National Journal has a look at a second contract between Freddie Mac and Newt Gingrich, and it raises the same questions as the first.  Once again, Gingrich as a consultant reported to the senior VP of government relations at Freddie Mac (Mitchell Delk), the firm’s top lobbyist, and it required what most people would call “lobbying”:

The services provided by the contractors are as follows;

–Serve as adviser to Freddie Mac in the areas of strategic planning and public policy for Freddie Mac priority issues;

–Engage in discussions with Mitchell Delk and other senior officers of Freddie Mac relative to strategize on approaches to Freddie Mac business opportunities and challenges;

–Meet with major stakeholders of Freddie Mac to discuss business and public policy issues when such meetings can contribute to the achievement of Freddie Mac business goals;

–Contribute to Freddie Mac corporate planning and business goals subject to the direction and the request of the Freddie Mac Project Manager

National Journal offers this take on the contract:

Newt Gingrich insists that he was not a lobbyist for Freddie Mac and a second contract released Tuesday night spells out that fact. But it also makes clear that Gingrich was a hired gun brought in to discuss “business and public policy issues” with “major stakeholders” (read: lawmakers and regulators.)

So, for the second day in a row, a contract released by Gingrich’s former consulting firm shows that while he may not have been a lobbyist by Washington’s definition, he was getting paid to be a political and policy heavy on the mortgage giant’s behalf. The contract paid The Gingrich Group $25,000 a month and ran between May 1999 and December 2000. And Gingrich answered to Freddie Mac’s senior vice president of government relations Mitchell Delk, himself a registered lobbyist.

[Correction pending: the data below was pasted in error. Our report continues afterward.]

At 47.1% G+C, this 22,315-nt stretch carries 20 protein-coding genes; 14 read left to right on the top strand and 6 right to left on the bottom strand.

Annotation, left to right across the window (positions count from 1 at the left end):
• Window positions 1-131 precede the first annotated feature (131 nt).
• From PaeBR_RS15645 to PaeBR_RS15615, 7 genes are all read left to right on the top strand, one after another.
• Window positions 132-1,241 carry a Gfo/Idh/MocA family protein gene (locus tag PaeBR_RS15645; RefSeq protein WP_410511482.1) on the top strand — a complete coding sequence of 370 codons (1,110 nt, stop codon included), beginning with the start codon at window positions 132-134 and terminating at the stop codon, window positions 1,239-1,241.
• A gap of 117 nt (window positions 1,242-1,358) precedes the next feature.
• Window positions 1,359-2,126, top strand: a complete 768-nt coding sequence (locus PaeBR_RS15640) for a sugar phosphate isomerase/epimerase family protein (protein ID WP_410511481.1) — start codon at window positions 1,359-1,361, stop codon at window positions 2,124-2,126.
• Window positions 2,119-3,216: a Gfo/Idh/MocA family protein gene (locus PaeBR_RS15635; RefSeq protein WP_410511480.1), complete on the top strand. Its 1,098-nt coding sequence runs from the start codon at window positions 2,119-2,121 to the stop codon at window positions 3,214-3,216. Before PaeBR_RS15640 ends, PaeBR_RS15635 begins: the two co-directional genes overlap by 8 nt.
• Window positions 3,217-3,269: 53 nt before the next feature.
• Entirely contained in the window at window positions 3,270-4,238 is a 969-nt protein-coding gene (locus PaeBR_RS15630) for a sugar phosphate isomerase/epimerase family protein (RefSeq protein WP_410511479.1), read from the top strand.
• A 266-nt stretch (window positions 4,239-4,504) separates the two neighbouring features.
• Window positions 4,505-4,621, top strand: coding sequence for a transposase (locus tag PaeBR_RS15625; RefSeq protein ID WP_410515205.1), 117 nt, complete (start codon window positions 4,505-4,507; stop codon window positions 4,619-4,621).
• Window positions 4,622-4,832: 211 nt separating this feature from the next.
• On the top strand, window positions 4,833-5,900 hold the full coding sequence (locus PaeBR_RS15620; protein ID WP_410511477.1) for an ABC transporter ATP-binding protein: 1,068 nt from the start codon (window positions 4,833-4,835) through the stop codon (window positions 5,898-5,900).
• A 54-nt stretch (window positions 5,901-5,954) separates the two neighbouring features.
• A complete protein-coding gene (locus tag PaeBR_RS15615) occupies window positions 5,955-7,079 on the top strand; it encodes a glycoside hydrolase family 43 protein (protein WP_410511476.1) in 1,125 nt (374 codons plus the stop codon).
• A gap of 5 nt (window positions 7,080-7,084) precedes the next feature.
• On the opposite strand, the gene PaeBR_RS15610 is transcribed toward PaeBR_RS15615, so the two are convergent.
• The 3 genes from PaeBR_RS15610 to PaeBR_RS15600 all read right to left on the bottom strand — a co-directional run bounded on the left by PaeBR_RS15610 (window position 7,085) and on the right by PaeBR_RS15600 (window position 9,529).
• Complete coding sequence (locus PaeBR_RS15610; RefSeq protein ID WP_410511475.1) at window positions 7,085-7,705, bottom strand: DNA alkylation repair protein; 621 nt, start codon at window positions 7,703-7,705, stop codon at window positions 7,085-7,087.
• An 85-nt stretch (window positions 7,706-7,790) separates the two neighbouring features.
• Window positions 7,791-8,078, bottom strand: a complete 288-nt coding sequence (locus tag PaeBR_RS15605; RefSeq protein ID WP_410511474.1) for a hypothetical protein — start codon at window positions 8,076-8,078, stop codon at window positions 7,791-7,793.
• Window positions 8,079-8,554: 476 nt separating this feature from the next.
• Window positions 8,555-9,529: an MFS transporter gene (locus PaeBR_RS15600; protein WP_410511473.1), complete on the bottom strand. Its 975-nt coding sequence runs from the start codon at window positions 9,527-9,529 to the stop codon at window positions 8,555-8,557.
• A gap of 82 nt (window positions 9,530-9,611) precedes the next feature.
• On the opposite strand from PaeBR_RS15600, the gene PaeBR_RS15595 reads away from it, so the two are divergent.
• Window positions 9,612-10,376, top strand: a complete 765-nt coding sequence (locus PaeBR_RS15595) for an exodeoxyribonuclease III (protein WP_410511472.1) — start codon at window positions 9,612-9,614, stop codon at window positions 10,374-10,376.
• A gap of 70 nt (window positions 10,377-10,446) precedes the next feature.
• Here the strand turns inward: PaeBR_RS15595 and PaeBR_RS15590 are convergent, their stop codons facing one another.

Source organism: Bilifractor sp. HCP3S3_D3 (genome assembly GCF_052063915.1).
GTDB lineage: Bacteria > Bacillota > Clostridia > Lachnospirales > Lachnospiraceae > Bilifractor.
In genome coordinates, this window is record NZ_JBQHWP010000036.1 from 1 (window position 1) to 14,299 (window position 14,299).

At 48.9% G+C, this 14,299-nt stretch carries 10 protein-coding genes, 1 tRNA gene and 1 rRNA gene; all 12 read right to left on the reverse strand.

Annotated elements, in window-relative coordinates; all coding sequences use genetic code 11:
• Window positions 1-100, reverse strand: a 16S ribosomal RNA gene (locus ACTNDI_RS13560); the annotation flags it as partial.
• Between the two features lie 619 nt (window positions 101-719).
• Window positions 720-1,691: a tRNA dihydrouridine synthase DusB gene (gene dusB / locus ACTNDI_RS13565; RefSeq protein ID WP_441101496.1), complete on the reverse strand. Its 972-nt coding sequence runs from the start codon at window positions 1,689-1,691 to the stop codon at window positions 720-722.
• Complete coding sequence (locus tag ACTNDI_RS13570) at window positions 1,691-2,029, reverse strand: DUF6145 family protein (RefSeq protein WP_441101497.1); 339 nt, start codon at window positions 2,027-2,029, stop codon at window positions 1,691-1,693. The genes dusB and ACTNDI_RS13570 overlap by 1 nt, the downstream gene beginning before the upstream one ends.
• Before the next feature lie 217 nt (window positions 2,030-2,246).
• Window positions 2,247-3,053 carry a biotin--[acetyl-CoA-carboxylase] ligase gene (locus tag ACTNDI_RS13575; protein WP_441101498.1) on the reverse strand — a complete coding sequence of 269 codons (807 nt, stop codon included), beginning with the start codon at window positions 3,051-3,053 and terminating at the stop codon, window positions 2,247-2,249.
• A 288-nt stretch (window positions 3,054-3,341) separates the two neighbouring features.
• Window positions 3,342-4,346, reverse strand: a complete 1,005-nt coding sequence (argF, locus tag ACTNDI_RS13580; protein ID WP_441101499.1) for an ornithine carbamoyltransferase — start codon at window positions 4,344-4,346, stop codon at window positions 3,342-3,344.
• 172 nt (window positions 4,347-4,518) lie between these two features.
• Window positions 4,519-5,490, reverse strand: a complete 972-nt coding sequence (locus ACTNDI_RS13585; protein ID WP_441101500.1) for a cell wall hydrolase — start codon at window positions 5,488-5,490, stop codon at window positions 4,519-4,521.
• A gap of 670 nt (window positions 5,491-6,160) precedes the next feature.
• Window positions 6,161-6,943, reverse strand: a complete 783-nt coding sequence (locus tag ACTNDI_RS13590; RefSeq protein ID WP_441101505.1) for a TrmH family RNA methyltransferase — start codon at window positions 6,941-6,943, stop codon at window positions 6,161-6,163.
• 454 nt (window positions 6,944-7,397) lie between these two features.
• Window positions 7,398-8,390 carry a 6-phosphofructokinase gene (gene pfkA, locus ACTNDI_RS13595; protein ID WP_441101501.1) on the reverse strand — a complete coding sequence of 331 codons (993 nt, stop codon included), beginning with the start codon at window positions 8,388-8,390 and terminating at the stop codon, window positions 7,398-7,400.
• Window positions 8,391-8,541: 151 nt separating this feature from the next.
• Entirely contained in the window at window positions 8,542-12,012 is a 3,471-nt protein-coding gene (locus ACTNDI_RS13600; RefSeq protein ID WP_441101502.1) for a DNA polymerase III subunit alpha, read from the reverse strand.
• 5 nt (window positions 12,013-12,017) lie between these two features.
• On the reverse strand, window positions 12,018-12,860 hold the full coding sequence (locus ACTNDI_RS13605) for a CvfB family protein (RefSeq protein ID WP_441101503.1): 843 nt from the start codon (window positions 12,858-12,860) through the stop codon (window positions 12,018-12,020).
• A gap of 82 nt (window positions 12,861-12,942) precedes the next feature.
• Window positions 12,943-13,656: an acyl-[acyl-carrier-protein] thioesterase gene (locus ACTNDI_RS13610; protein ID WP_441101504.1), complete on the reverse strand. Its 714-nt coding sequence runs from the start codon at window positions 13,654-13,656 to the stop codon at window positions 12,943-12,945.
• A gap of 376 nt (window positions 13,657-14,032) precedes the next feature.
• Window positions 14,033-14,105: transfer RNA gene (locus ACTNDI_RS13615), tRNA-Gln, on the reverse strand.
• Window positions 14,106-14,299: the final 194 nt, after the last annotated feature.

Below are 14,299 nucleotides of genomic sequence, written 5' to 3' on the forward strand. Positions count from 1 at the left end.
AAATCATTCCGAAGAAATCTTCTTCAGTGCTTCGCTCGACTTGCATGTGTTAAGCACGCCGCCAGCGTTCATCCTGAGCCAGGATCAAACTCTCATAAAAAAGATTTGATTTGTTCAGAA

Note, though, that the contract explicitly barred Gingrich or his firm from providing “lobbying services of any kind” or participating in any lobbying activities on behalf of Freddie Mac.  We have in essence a no-man’s-land between the legal definition of lobbying and the commonly-accepted lay definition, which is contacting “major stakeholders” to impact public policy.  Gingrich is correct in saying that he didn’t engage in lobbying in the legal sense, while Romney may well also be correct by calling this “influence peddling.”

My question is this: So what?  Lobbying has a legal definition, and no one has accused Gingrich of actually violating the laws governing the practice.  If Gingrich still could impact policy without breaking the law, why should he have refrained from doing so?  Lobbying in general is a constitutionally protected practice, specifically mentioned in the First Amendment.  If Gingrich could operate a successful business in the public-policy sphere, a lifelong interest of his and one in which he has great expertise, without breaking the law or specifically becoming a lobbyist, then we should be congratulating him for his efforts and success rather than demonizing a perfectly legal practice.  If we don’t like this practice, then we should change the laws, not convict someone for following them.

Of course, that’s the argument Gingrich should be making, not trying to claim that Freddie paid him $25,000 a month to provide history lessons.  His choice of clients is, in retrospect, difficult to defend, too.  That’s a process argument, though, and not a policy argument.  Just as we shouldn’t pillory Mitt Romney for his success in the essential but painful capitalist practice of creative destruction, neither should we pillory Gingrich for making an honest living in the public-policy sphere.  Of course, since Gingrich is continuing to attack Romney on this basis …

Newt Gingrich took a dig at Mitt Romney and his tax returns in an appearance at the Univision candidate forum in Miami.

When asked about Romney’s position on immigration, Gingrich said that deporting all undocumented immigrants is unrealistic.

“You have to live in a world of Swiss bank accounts and Cayman Island accounts and making $20 million for no work, to have some fantasy this far from reality,” Gingrich said.

Greg Sargent says that “it’s still pretty remarkable that he’s now flat-out endorsing the Democratic argument about Mitt Romney’s offshoring and his massive no-work profiting off investments[.]”  Well, yeah.  There seems to be a lot of that going on in the Republican race this cycle.